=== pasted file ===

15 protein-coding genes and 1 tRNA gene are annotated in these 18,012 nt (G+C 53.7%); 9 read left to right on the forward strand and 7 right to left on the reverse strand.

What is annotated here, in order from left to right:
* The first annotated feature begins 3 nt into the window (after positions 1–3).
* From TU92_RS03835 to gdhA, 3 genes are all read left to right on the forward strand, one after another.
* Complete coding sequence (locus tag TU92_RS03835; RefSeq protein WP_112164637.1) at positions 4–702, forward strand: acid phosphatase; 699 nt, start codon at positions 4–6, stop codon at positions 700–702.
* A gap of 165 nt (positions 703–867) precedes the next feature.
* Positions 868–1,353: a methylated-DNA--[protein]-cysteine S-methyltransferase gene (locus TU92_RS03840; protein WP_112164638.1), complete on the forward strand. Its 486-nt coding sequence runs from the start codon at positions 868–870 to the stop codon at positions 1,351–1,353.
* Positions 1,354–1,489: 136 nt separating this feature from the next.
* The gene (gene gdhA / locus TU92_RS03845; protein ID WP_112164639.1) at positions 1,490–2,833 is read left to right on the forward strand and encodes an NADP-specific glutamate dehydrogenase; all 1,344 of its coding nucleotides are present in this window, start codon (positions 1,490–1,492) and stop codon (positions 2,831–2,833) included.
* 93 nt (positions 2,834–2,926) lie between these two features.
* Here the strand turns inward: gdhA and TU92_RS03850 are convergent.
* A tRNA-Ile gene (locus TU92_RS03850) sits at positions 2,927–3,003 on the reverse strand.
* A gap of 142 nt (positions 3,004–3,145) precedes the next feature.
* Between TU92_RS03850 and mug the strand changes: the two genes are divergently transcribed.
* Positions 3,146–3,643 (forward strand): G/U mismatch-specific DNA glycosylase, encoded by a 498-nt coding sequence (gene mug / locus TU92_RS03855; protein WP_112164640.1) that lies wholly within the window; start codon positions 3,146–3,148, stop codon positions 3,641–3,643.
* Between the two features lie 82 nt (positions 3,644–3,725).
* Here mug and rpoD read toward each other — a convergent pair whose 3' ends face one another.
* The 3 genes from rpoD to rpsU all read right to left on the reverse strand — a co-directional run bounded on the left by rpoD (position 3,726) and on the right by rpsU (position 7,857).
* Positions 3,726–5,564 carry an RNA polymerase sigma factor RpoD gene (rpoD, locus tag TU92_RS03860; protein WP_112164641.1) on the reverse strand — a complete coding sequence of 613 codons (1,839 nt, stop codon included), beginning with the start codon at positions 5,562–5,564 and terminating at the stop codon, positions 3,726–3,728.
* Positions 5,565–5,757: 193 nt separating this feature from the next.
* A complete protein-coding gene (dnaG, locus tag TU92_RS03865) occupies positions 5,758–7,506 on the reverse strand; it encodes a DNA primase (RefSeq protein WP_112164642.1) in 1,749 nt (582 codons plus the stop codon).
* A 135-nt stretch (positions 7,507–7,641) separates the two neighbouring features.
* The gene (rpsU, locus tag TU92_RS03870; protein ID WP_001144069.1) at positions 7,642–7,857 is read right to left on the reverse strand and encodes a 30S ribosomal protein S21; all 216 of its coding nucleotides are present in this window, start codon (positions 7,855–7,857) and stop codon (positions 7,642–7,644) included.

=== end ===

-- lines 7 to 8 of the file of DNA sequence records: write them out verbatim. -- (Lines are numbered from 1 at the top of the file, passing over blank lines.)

* Positions 868–1,353: a methylated-DNA--[protein]-cysteine S-methyltransferase gene (locus TU92_RS03840; protein WP_112164638.1), complete on the forward strand. Its 486-nt coding sequence runs from the start codon at positions 868–870 to the stop codon at positions 1,351–1,353.
* Positions 1,354–1,489: 136 nt separating this feature from the next.